Porcini, http://en.wikipedia.org/wiki/Boletus_edulis

Suillus Luteus (Butter Bolete?), http://en.wikipedia.org/wiki/Suillus_luteus

(As Ryan C wrote, boletes are identified by a spongy layer instead of gills under the cap. There are no poisonous boletes, although some taste utterly bitter. Unfortunately, boletes are often affected by larvae. These must be discarded)

Puffballs, http://en.wikipedia.org/wiki/Puffball when young and firm. Cut them in half lengthwise so you can make sure that there is no inner structure at all.

Hedgehog Mushroom, http://en.wikipedia.org/wiki/Hydnum_repandum can not be confused with anything else - for once Wikipedia is wrong here, the Sarcodon Scabrosus can hardly be confused with it. The latter is dark brown!

For the hedonist: False Morel, http://en.wikipedia.org/wiki/Gyromitra_esculenta is proven carcinogenic. Consumption is said to be comparative to tobacco smoking. It's clearly acutely poisonous in its raw state and must be parboiled twice for 5 min each in new water, which is discarded, before further preparation. Make sure the kitchen is well ventilated during parboiling since the steam is toxic. When correctly prepared, some (like me) consider it the most delicious mushroom in the world. It's our equivalent of the Japanes Fugu or pufferfish. Sale of it is banned in many European countries (in Sweden it can only be sold to restaurants).

I think that will do for a start. :wink:

-----------------------------


All mushrooms should be cleaned with a brush, halved to make sure there are no larvae and very quickly rinsed. Don't rinse if it's unnecessary. It makes them slimy. Then cooked. Don't eat them raw - it's not dangerous except for the false morel but your stomach will probably disapprove. Hedgehog mushrooms and false morels should always be parboiled in salted water for 5 minutes. Other species can be sauteed or otherwise cooked directly.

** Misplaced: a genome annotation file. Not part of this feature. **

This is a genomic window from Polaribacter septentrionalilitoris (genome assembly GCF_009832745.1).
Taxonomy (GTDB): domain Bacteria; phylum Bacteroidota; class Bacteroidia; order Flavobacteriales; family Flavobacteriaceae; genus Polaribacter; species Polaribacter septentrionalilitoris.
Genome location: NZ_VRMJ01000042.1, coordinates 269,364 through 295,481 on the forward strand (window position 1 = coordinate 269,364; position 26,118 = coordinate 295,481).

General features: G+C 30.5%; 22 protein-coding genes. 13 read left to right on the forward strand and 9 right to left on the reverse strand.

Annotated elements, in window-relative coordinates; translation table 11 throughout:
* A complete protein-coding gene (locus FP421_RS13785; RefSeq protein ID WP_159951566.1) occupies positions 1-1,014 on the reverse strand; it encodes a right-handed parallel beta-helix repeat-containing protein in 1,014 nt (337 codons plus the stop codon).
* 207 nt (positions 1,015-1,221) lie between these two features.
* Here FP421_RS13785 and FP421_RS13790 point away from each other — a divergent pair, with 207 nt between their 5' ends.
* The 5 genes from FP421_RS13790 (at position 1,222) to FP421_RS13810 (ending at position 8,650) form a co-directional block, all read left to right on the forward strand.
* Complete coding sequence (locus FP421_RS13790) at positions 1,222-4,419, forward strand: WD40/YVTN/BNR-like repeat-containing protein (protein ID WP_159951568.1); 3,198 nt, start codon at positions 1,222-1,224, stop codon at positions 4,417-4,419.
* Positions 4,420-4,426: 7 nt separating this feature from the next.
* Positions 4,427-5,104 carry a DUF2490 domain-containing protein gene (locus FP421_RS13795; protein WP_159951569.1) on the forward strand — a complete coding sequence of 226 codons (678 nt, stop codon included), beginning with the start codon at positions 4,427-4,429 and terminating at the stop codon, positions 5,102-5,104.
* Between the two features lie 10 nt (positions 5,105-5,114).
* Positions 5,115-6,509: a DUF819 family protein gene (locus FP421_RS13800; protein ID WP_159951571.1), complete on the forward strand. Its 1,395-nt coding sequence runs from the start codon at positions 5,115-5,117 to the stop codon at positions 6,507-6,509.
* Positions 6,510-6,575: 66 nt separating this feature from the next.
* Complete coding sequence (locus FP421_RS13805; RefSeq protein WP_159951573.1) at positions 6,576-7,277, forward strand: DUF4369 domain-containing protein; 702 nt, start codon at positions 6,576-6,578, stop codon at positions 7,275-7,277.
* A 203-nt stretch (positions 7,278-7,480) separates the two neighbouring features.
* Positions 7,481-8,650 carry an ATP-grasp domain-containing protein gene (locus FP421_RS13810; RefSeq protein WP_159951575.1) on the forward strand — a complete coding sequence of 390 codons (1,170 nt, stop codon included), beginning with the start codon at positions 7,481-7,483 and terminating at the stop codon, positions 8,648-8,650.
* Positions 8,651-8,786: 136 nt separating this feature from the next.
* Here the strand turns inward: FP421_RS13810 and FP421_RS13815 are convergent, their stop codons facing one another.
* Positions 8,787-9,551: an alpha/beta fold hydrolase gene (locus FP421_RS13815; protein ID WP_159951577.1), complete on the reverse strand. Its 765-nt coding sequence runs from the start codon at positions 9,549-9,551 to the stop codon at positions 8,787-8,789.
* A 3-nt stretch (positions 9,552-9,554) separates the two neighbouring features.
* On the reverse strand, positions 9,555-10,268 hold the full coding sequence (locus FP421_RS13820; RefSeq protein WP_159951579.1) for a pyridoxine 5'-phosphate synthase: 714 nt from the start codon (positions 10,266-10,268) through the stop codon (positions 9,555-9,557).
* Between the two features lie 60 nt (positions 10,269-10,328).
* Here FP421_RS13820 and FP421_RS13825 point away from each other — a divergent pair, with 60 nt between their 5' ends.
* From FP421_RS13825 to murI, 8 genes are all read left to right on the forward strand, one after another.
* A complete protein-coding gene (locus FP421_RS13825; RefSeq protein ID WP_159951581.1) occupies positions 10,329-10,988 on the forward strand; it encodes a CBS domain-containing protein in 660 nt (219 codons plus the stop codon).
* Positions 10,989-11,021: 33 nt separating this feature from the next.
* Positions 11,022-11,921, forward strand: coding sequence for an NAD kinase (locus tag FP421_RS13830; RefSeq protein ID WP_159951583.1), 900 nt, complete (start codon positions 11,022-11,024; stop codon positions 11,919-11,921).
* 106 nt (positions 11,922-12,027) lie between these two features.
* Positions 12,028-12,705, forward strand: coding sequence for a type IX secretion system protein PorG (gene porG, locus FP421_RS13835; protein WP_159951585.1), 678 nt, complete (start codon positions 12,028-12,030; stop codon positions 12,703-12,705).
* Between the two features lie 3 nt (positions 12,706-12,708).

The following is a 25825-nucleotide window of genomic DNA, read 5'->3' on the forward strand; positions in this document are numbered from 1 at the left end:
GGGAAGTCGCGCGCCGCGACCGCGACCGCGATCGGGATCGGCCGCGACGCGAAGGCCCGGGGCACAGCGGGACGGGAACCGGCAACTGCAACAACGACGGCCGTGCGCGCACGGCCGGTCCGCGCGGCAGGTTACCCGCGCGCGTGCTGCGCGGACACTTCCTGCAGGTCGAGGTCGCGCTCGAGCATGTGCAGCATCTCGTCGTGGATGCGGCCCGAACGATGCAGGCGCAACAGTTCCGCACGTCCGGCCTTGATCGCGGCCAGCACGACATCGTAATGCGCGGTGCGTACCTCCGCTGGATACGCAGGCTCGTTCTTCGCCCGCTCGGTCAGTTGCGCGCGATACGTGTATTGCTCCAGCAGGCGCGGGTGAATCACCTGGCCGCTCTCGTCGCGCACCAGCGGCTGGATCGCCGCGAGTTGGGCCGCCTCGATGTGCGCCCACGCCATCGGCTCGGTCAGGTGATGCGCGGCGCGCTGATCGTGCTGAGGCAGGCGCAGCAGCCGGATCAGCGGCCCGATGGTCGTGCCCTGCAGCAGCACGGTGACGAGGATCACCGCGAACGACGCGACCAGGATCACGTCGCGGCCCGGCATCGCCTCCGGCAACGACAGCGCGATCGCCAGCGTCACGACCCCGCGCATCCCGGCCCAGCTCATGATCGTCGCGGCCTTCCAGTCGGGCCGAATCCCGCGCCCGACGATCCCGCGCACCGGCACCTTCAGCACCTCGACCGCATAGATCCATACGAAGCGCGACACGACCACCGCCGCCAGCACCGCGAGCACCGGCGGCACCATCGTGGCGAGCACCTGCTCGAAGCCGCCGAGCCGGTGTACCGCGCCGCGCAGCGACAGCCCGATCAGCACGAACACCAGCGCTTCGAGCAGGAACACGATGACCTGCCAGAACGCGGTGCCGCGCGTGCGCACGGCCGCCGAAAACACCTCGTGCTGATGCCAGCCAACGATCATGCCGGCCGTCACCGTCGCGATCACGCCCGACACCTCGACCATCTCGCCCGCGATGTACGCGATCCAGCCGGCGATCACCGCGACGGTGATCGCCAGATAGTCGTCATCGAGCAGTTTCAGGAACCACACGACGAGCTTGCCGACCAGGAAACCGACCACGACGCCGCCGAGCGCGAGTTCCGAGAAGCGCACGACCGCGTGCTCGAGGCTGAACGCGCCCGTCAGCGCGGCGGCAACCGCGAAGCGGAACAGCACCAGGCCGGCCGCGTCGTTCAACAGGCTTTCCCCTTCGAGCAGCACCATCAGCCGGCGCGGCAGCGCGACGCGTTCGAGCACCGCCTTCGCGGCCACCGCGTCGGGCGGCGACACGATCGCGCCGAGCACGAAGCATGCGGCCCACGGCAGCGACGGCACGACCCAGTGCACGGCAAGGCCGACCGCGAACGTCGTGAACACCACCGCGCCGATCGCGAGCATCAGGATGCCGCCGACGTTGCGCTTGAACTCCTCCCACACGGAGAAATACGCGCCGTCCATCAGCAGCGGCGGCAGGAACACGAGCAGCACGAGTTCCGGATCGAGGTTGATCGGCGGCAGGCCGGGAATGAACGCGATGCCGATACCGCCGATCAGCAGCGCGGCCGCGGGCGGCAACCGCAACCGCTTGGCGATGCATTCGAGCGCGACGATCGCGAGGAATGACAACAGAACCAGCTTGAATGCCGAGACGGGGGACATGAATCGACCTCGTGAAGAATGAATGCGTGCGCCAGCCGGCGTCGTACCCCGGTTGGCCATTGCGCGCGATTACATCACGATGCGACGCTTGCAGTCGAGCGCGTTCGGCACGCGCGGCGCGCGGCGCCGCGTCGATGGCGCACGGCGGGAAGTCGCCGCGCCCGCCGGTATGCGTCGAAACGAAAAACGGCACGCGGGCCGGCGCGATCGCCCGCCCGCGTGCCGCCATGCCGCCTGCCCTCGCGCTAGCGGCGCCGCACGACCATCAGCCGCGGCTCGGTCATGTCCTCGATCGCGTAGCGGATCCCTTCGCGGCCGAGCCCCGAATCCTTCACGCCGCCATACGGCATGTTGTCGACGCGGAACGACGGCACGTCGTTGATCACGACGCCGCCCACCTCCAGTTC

Most mushrooms can be dried. Exceptions include the chanterelle. Puffballs and porcini are especially delicious when sliced thinly and dried. If you plan on drying false morels, the room should be ventilated as they emit toxic gases.

Mushrooms can also be frozen. The best method is to boil them with no extra liquid until all water has evaporated before freezing. You'll be surprised how little is left!

There are numerous recipes for pickled mushrooms.

Mushroom hunting is a rewarding hobby. You get exercise, fresh air, knowledge and food! :D (and mosquito bites and ticks etc :( ). Please try it and good luck!

Just remember the old saying "There are old mushroom hunters and bold mushroom hunters, but no old and bold mushroom hunters".

I'm sure there are mushroom associations where you live. They are usually very hepful as a first step.
André

I have a simple taste - I'm always satisfied with the best.